Barron’s thinks that the next year will be tough for technology companies, but also offers some rays of hope:
To shake corporate executives out of their parsimonious mood will require a sense of urgency about that Next Big Thing. Trouble is, no one knows what it is. Possibly, says Sherlund, it will come from the adoption of Web services. He notes that companies like IBM, Oracle, BEA Systems and Microsoft all offer software to help integrate disparate software systems — the idea at the heart of the notion of Web services. Sherlund thinks the trend could be a significant growth driver.
Or, Sherlund posits, the trend could be the move to the digital home, as we all spend more time and money routing pictures, music and video around our home networks. “Many of the companies we think of as benefiting from corporate IT spending are rushing to leverage their positions in the digital market into the home,” he says. Little wonder: One of the industry’s few unqualified successes in recent years has been the iPod, Apple Computer’s hugely popular portable digital music player.
That said, neither of those trends — or any others we came across — seems monumental enough to drive a big wave of tech spending in the next 12 months. Sure, companies are still ga-ga over open- source software like Linux, they are adopting voice over IP phone services, they are buying densely packed “blade servers” and they are spending generously on security software. They also are forking over large sums to meet the stringent audit and reporting demands of Sarbanes-Oxley. But the dollars involved in all of those simply aren’t enough to move the needle on tech spending, given the huge size of the overall technology business.
“You need a pervasive sense that there is a next obvious thing to do, and that if you don’t do it, you will get left behind,” Berman says. “Right now, there is nothing like that. Companies are doing ‘keep the lights on’ spending, and I don’t see that changing anytime soon.”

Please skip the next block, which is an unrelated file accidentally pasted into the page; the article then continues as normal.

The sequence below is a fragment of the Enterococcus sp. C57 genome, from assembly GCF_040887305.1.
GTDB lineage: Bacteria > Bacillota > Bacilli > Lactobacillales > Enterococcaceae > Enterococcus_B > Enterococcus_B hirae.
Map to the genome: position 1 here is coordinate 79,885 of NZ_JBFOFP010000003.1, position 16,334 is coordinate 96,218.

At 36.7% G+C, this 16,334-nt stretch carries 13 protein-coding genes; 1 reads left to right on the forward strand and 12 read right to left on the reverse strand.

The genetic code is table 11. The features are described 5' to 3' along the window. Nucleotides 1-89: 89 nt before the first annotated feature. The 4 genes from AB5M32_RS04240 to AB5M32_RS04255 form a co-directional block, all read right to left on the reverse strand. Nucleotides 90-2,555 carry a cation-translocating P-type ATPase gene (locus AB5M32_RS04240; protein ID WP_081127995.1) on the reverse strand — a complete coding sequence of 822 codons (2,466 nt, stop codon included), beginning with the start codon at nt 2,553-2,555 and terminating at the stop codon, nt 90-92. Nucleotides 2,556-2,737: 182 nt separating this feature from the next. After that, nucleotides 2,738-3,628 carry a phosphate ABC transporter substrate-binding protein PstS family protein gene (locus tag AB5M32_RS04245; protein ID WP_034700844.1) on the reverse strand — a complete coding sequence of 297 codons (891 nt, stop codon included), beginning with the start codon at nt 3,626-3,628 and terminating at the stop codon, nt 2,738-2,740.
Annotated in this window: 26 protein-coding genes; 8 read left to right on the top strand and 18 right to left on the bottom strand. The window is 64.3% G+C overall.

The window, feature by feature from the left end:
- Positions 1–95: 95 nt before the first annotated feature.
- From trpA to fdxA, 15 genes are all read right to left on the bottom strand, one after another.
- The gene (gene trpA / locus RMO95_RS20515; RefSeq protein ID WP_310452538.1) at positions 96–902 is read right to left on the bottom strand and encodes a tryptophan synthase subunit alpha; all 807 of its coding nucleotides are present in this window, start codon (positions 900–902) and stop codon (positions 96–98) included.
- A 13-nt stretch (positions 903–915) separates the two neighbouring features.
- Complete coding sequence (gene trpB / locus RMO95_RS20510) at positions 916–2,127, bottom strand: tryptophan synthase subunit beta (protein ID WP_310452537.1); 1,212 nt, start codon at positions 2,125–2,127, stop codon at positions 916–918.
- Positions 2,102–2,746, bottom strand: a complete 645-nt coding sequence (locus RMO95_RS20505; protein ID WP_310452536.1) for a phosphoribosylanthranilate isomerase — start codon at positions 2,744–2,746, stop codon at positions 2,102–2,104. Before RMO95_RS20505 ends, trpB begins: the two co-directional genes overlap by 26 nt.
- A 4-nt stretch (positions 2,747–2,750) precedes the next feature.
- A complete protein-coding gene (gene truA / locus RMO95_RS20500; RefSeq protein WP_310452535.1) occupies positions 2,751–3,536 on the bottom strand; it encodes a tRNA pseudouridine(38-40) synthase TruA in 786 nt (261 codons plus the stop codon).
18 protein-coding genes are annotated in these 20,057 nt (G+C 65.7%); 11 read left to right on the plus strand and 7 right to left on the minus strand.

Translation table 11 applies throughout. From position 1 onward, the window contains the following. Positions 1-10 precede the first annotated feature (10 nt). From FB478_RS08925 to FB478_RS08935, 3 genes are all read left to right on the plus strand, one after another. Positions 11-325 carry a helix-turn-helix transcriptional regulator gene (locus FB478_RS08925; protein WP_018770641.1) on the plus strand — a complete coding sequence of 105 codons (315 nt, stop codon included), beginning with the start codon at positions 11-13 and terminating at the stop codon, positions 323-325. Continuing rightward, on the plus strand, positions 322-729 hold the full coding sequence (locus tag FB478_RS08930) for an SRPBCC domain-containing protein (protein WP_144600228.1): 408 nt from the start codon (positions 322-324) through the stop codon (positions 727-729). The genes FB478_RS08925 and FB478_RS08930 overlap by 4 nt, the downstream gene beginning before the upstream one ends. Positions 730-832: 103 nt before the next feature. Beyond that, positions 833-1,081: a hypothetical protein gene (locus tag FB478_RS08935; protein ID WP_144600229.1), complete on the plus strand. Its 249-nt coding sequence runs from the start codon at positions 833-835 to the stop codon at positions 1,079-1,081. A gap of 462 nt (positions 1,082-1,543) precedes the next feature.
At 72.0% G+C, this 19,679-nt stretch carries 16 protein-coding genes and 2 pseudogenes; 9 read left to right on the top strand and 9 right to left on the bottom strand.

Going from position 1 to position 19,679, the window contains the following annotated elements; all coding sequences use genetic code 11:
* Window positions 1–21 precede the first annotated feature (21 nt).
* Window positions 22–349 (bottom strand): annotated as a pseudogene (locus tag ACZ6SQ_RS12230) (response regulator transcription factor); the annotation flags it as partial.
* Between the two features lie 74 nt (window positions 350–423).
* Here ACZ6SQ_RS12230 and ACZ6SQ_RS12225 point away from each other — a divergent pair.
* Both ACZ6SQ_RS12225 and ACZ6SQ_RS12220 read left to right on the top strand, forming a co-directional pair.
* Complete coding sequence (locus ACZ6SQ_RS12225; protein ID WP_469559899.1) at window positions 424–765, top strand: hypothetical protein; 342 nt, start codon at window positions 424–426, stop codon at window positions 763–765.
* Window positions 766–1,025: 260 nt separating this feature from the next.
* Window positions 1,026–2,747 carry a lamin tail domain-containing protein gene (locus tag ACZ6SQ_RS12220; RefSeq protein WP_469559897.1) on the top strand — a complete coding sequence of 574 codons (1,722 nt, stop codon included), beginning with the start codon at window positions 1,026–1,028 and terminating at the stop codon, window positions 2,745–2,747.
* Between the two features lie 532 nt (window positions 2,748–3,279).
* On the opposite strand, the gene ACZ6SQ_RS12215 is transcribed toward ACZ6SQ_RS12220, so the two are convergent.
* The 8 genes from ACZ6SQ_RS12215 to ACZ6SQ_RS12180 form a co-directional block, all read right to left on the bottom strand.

Berman does see one hope on the distant horizon: a long-term bull market at the intersection of broadband and wireless. The ability to be productive anywhere, anytime, over a fast connection will ultimately be more powerful than what he terms “the last killer platform” — the ability to be productive every time you sit down at your desk, thanks to e-mail, word processing, spreadsheets and the Web. “The productivity implications of what’s coming are way more compelling,” he says. “But are the essential building blocks in place in 2005? I don’t think they are.”
Goldman Sachs’ Sherlund says it’s time to get used to a technology world that thinks as much about the global economy as it does new product cycles. To better understand this strange new world, Sherlund says he’s been spending more time with Jack Kelly, a Goldman analyst who covers economically sensitive industrial stocks like Tyco International and 3M.
“We are subordinate to the economic cycle now, something which used to be an afterthought, because product cycles were so strong,” he says. “Today, without any urgency to spend, people are looking much more at the economy. It’s a mature, consolidating market. A lot of what we talk about is corporate profit growth. It’s turned all of us into economists.” And there can’t be anything good about that.